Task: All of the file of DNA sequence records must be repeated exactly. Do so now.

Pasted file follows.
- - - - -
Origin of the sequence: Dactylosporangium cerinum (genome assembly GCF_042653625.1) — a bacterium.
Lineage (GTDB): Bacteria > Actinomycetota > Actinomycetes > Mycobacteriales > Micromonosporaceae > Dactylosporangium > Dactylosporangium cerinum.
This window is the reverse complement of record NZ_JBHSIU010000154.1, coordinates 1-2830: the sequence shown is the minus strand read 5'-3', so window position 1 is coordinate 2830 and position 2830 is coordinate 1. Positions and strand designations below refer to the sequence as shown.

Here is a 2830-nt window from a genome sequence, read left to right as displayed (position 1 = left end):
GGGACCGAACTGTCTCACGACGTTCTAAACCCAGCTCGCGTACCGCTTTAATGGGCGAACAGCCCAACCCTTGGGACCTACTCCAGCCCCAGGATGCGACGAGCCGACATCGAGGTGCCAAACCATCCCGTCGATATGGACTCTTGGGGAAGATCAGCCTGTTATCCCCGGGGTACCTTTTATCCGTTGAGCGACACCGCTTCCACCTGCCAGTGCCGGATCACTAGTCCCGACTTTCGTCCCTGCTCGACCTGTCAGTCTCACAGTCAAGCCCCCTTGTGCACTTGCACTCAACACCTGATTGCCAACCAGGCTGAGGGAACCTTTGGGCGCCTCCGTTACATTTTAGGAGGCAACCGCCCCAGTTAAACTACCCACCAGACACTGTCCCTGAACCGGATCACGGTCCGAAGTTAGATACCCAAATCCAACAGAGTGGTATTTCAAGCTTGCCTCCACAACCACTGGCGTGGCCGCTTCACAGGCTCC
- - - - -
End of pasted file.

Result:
Origin of the sequence: Dactylosporangium cerinum (genome assembly GCF_042653625.1) — a bacterium.
Lineage (GTDB): Bacteria > Actinomycetota > Actinomycetes > Mycobacteriales > Micromonosporaceae > Dactylosporangium > Dactylosporangium cerinum.
This window is the reverse complement of record NZ_JBHSIU010000154.1, coordinates 1-2830: the sequence shown is the minus strand read 5'-3', so window position 1 is coordinate 2830 and position 2830 is coordinate 1. Positions and strand designations below refer to the sequence as shown.

Here is a 2830-nt window from a genome sequence, read left to right as displayed (position 1 = left end):
GGGACCGAACTGTCTCACGACGTTCTAAACCCAGCTCGCGTACCGCTTTAATGGGCGAACAGCCCAACCCTTGGGACCTACTCCAGCCCCAGGATGCGACGAGCCGACATCGAGGTGCCAAACCATCCCGTCGATATGGACTCTTGGGGAAGATCAGCCTGTTATCCCCGGGGTACCTTTTATCCGTTGAGCGACACCGCTTCCACCTGCCAGTGCCGGATCACTAGTCCCGACTTTCGTCCCTGCTCGACCTGTCAGTCTCACAGTCAAGCCCCCTTGTGCACTTGCACTCAACACCTGATTGCCAACCAGGCTGAGGGAACCTTTGGGCGCCTCCGTTACATTTTAGGAGGCAACCGCCCCAGTTAAACTACCCACCAGACACTGTCCCTGAACCGGATCACGGTCCGAAGTTAGATACCCAAATCCAACAGAGTGGTATTTCAAGCTTGCCTCCACAACCACTGGCGTGGCCGCTTCACAGGCTCC